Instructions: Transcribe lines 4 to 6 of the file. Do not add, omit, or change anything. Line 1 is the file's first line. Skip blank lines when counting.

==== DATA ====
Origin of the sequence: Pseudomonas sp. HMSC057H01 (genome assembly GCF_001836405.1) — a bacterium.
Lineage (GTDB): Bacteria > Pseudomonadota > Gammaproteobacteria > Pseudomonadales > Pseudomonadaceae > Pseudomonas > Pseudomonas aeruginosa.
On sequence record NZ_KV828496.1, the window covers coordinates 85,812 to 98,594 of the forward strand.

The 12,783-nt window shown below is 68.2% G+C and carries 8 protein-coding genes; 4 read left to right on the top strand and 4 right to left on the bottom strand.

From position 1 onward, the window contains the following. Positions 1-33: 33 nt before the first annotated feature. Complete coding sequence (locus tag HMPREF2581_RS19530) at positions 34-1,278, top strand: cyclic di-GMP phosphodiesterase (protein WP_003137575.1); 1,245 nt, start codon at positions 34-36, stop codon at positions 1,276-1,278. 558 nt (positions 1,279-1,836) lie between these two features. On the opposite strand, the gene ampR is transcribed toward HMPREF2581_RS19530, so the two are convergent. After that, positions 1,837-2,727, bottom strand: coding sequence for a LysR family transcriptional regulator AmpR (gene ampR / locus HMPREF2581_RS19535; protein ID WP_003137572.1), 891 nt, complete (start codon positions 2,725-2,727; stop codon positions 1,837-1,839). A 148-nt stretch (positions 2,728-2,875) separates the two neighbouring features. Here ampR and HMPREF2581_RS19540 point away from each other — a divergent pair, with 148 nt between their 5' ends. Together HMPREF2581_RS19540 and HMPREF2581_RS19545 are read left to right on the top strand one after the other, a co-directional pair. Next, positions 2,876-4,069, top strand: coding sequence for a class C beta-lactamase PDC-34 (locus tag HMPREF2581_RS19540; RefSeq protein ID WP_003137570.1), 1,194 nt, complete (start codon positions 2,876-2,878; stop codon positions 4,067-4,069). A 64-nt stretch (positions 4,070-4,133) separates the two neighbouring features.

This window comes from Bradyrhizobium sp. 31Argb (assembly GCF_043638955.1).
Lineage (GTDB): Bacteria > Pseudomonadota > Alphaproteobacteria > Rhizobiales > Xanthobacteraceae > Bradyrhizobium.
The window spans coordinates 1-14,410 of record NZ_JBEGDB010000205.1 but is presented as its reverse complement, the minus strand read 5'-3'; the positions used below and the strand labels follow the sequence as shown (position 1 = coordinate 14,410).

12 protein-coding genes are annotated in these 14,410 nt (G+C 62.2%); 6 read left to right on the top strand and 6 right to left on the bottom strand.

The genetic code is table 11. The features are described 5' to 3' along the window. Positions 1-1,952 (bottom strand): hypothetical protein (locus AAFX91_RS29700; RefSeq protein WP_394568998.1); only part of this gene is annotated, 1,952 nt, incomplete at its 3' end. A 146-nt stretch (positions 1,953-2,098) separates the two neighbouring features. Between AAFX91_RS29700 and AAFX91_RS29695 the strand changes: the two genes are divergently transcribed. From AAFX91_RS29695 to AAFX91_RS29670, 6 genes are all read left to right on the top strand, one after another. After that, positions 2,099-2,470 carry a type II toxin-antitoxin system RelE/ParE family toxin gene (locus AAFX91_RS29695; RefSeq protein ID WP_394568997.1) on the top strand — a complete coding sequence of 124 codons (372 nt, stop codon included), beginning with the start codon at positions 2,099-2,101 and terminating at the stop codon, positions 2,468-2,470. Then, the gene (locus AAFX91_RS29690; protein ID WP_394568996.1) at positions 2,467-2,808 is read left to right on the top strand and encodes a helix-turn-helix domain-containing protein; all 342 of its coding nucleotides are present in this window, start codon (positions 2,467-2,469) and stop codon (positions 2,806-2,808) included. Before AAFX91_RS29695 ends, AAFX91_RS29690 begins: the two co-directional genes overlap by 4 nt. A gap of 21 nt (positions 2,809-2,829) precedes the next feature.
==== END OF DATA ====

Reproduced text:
The 12,783-nt window shown below is 68.2% G+C and carries 8 protein-coding genes; 4 read left to right on the top strand and 4 right to left on the bottom strand.

From position 1 onward, the window contains the following. Positions 1-33: 33 nt before the first annotated feature. Complete coding sequence (locus tag HMPREF2581_RS19530) at positions 34-1,278, top strand: cyclic di-GMP phosphodiesterase (protein WP_003137575.1); 1,245 nt, start codon at positions 34-36, stop codon at positions 1,276-1,278. 558 nt (positions 1,279-1,836) lie between these two features. On the opposite strand, the gene ampR is transcribed toward HMPREF2581_RS19530, so the two are convergent. After that, positions 1,837-2,727, bottom strand: coding sequence for a LysR family transcriptional regulator AmpR (gene ampR / locus HMPREF2581_RS19535; protein ID WP_003137572.1), 891 nt, complete (start codon positions 2,725-2,727; stop codon positions 1,837-1,839). A 148-nt stretch (positions 2,728-2,875) separates the two neighbouring features. Here ampR and HMPREF2581_RS19540 point away from each other — a divergent pair, with 148 nt between their 5' ends. Together HMPREF2581_RS19540 and HMPREF2581_RS19545 are read left to right on the top strand one after the other, a co-directional pair. Next, positions 2,876-4,069, top strand: coding sequence for a class C beta-lactamase PDC-34 (locus tag HMPREF2581_RS19540; RefSeq protein ID WP_003137570.1), 1,194 nt, complete (start codon positions 2,876-2,878; stop codon positions 4,067-4,069). A 64-nt stretch (positions 4,070-4,133) separates the two neighbouring features.

This window comes from Bradyrhizobium sp. 31Argb (assembly GCF_043638955.1).